24. 얼 씨쓰슈 (二十四手) eol sshisseushyu – This again is interesting. There’s no Karate form with this exact name, but there is one that’s similar: 二十四歩 Nijūshiho. 二十四手 means ‘twenty-four hands’, whereas 二十四歩 means ‘twenty-four steps’. A lot of Karate forms have a name that’s a number followed by ‘hands’ or ‘steps’ so the difference isn’t significant. What’s particularly interesting here, however, is that Hwang’s phonetic approximation using hangeul is not a phonetic approximation of the Japanese pronunciation – eol sshisseushyu and nijūshiho clearly sound nothing alike. But it is a phonetic approximation of the Chinese pronunciation of 二十四手, which is èrshíshǒu (in Mandarin). (If you’re not used to reading romanised hangeul or Hanyu Pinyin, then you’ll just have to trust me that the pronunciations of these words are very similar.) This shows that Hwang had a knowledge of how certain words were pronounced in Chinese.
  25. 운슈 (雲手) unshyu – Clearly Unshu.
  26. 담퇴 damtoe – There is no Karate kata with a name like this.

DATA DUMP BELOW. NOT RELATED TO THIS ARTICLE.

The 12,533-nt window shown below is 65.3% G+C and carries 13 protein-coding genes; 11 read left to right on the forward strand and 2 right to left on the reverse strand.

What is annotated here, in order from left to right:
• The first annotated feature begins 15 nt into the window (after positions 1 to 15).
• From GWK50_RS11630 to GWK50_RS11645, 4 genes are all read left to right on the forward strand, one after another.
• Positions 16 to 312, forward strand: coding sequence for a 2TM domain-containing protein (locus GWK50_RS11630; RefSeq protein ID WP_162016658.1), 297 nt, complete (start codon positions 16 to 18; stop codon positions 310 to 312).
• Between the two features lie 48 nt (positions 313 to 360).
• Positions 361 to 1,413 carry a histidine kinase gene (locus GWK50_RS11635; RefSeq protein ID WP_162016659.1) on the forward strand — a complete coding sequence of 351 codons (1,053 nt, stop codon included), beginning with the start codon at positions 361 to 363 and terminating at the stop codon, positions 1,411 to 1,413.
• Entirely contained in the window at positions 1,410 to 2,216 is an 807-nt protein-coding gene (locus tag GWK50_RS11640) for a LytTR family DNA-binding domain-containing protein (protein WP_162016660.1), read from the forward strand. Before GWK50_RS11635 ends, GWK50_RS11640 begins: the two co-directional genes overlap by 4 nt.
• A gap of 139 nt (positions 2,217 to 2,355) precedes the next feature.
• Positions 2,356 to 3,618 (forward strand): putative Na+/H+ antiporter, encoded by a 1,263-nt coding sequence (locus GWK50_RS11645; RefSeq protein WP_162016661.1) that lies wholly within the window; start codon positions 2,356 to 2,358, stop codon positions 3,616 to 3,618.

27. 타이그권 (太極拳) taigeugwon – This one’s complicated – more on this below.

There’s a lot to remark here.

Firstly is Hwang’s use of the character ー. While this character looks like the Chinese character 一 yi, meaning ‘one’, it probably isn’t. It’s quite likely a character known as a chōonpu in Japanese. In Japanese, the basic phonological unit is a mora rather than a syllable. A single syllable in Japanese can be comprised of one or two morae – a syllable with two morae has a greater stress or length than a syllable with one mora. Hwang is trying to represent the Japanese pronunciation of words using hangeul, and it seems like he’s borrowed the chōonpu character from Japanese in order to represent the stressed syllables. (Read more about this character here: https://en.wikipedia.org/wiki/Ch%C5%8Donpu)

Now by far the most interesting form listed in section 2 is the one called Sorim Janggwon. This is interesting because there is no Karate kata with this name. (If there were, it’s name in Japanese would be Shōrin Chōken.) Any time the characters 小林 appear in Korean and Japanese martial arts, it’s usually a reference to the Shaolin Temple in China. Since this form has not come from Japanese Karate, the presence of this form in this list would appear to show some Chinese influence on Hwang’s style of martial arts.

This is crucial because Hwang reportedly studied martial arts under a Chinese instructor for a while, but the veracity of this is uncertain. The fact this form appears in this list may support the idea that Hwang had some training in Chinese martial arts.

The name 小林長拳 altogether means ‘Shaolin Long Fist’.